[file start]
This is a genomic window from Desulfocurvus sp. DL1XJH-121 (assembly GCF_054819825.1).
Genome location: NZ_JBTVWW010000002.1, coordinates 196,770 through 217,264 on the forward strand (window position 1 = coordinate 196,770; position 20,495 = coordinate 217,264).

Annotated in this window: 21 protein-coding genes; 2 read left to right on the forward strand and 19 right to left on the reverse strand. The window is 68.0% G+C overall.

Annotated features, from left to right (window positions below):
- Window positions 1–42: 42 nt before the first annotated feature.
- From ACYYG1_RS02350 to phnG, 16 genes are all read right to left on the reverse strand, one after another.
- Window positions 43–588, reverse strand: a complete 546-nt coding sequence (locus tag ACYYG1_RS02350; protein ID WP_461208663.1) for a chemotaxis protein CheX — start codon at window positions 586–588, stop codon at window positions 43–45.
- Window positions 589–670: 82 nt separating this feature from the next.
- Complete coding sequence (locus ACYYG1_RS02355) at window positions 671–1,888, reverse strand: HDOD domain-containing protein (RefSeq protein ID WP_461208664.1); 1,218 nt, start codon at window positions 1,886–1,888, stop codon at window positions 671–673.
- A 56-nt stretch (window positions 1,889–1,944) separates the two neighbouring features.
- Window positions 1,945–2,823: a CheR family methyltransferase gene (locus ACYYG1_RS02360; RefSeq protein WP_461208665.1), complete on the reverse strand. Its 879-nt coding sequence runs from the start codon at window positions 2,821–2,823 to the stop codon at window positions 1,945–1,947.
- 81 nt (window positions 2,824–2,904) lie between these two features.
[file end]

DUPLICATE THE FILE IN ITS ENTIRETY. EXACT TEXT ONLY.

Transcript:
This is a genomic window from Desulfocurvus sp. DL1XJH-121 (assembly GCF_054819825.1).
Genome location: NZ_JBTVWW010000002.1, coordinates 196,770 through 217,264 on the forward strand (window position 1 = coordinate 196,770; position 20,495 = coordinate 217,264).

Annotated in this window: 21 protein-coding genes; 2 read left to right on the forward strand and 19 right to left on the reverse strand. The window is 68.0% G+C overall.

Annotated features, from left to right (window positions below):
- Window positions 1–42: 42 nt before the first annotated feature.
- From ACYYG1_RS02350 to phnG, 16 genes are all read right to left on the reverse strand, one after another.
- Window positions 43–588, reverse strand: a complete 546-nt coding sequence (locus tag ACYYG1_RS02350; protein ID WP_461208663.1) for a chemotaxis protein CheX — start codon at window positions 586–588, stop codon at window positions 43–45.
- Window positions 589–670: 82 nt separating this feature from the next.
- Complete coding sequence (locus ACYYG1_RS02355) at window positions 671–1,888, reverse strand: HDOD domain-containing protein (RefSeq protein ID WP_461208664.1); 1,218 nt, start codon at window positions 1,886–1,888, stop codon at window positions 671–673.
- A 56-nt stretch (window positions 1,889–1,944) separates the two neighbouring features.
- Window positions 1,945–2,823: a CheR family methyltransferase gene (locus ACYYG1_RS02360; RefSeq protein WP_461208665.1), complete on the reverse strand. Its 879-nt coding sequence runs from the start codon at window positions 2,821–2,823 to the stop codon at window positions 1,945–1,947.
- 81 nt (window positions 2,824–2,904) lie between these two features.